There is nothing like the past to remind us how quickly things can get bloody, and how jealousies and petty rivalries can turn peaceful situations deadly. That is except for the front-page news, of course.
As the second season of the History Channel's successful scripted series “Vikings” begins, Norseman hero Ragnar Lodbrok (Travis Fimmel) and his envious younger brother, Rollo (Clive Standen), are facing off with armies ready to hack each other up with axes, swords and spears. That's what they did in the late 8th century, when the story is set.
While the series created by Michael Hirst is mostly an adventure show, it has some basis in history, as a channel with that name may suggest. Ragnar supposedly lived sometime in the 8th and 9th centuries, leading his fellow Vikings in raids on England and France. His wife, Lagertha (Katheryn Winnick), was a warrior queen who is said to have left Ragnar when he married another princess and would become his adversary. No one is sure if Ragnar was a real person or a legend, though.
So Hirst and the show's writers have ample opportunity to create their own Ragnar story, and what they have come up with is often entertaining, violent and sexy at times (the Vikings were apparently a lustful bunch) and filled with political machinations as everyone looks for an edge in a world where staying alive is difficult.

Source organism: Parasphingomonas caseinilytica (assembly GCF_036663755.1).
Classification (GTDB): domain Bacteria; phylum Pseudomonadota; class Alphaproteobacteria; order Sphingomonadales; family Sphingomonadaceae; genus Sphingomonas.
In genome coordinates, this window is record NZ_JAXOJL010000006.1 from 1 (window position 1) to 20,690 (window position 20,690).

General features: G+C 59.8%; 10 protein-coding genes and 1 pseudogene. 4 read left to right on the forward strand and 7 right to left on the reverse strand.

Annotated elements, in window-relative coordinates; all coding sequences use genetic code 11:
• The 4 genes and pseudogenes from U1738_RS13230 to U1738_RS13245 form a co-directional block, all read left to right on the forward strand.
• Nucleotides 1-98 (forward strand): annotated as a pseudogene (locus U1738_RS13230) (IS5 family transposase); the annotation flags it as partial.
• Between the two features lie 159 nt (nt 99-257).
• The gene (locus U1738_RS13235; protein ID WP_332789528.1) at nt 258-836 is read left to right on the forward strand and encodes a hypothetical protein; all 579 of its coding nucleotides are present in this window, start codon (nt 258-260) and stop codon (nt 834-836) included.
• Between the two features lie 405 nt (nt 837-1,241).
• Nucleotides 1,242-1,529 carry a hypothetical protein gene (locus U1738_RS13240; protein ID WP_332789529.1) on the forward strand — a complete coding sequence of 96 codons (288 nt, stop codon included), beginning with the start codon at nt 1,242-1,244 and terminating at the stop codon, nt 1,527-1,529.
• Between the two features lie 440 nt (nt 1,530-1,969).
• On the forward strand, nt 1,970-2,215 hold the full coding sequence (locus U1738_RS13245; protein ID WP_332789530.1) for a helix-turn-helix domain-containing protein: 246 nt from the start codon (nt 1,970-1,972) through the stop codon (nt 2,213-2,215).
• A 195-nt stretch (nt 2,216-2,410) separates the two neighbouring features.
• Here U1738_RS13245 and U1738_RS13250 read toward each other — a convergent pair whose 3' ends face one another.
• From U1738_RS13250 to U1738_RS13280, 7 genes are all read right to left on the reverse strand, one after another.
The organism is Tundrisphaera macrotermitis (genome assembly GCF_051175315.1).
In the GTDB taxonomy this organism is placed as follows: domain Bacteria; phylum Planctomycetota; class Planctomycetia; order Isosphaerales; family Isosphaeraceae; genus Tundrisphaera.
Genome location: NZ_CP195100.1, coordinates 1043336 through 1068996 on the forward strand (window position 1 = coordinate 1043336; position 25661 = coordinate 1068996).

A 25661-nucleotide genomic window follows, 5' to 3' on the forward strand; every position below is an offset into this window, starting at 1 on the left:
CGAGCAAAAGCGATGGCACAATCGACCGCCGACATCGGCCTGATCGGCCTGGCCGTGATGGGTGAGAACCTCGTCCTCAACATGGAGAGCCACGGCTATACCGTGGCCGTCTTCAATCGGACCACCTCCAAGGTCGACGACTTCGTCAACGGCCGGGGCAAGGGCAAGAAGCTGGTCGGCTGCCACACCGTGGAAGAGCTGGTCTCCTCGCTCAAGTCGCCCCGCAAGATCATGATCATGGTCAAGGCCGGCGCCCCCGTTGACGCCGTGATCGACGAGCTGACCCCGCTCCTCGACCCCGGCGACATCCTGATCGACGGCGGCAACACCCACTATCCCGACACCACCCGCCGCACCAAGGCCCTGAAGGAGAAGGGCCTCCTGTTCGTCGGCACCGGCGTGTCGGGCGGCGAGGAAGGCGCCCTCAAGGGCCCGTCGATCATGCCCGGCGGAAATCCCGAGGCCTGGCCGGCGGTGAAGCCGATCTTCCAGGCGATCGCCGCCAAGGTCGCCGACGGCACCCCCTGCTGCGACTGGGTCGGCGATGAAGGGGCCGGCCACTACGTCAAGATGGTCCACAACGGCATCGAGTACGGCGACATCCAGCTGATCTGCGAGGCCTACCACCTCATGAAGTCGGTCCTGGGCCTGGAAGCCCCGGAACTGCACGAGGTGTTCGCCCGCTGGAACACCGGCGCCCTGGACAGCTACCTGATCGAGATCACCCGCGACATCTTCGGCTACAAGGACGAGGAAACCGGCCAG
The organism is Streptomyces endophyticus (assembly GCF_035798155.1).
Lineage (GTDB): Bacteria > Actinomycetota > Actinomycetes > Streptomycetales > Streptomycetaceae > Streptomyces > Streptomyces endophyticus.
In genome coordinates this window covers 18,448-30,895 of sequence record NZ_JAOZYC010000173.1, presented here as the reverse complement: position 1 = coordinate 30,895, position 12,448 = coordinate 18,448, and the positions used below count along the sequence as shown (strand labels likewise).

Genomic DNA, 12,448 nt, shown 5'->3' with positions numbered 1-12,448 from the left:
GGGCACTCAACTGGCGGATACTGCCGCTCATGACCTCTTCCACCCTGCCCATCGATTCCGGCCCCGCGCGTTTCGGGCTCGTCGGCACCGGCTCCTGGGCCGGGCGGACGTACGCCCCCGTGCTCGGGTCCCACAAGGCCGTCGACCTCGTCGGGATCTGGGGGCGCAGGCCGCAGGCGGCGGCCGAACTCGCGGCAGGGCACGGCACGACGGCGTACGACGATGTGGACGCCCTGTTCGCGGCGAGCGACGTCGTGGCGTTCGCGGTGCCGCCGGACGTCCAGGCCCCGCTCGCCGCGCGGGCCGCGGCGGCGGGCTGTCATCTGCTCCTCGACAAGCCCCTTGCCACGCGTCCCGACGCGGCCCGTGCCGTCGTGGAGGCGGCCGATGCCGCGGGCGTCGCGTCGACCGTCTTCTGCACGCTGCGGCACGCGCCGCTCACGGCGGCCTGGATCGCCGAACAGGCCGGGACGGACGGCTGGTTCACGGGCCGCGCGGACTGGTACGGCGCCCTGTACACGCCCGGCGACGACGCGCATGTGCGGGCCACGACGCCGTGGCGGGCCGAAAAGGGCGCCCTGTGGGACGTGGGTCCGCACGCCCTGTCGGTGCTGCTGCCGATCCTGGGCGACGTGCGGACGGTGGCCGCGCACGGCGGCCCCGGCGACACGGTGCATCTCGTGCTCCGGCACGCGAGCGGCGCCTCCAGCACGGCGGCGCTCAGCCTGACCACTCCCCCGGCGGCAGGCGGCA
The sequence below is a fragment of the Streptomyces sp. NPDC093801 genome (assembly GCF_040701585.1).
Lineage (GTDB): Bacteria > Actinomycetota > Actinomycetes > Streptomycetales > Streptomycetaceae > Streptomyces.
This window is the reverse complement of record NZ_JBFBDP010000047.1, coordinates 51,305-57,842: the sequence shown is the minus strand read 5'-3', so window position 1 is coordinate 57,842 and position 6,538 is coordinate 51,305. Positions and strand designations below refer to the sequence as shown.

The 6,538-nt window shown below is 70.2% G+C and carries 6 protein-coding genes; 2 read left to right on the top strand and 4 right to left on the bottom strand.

Fimmel, an Australian actor, plays Ragnar as charmingly clever, with a boyish grin that masks his cold, hard calculations. A farmer at the beginning of the series, he quickly rises in the clan with his ambitions to raid the West and becomes the Earl after challenging the old one to a duel.
At the end of Season One, Ragnar allied himself with King Horik (Donal Logue) in a land dispute with Earl Borg from GÃ¶taland (ThorbjÃ¸rn Harr). He is sent to negotiate with Borg, and along the way, he falls for the allure of Princess Aslaug (Alyssa Sutherland). In Season Two, she shows up some eight months later at Ragnar's door, very pregnant, much to the displeasure of Lagertha. He floats the idea of keeping two wives.
So that's the set-up. The 10-part second season of “Vikings” looks to being staying the course of the first. Sometimes, as in all these historical series, the dialogue and actions, seem a bit stilted — falsely archaic sounding — or too modern, but the History Channel has plenty of shows that dig into facts if that's what you're looking for.
“Vikings” does have the virtue of not being cartoonish about sex and violence. People don't go flying 50 feet and bounce off walls and get up like nothing has happened. Without getting too deeply into the hygiene or the mud, the series gives you a sense of the Norsemen's harsh world. So in that way it does adhere to reality and history. Plus, Vikings have always been cool.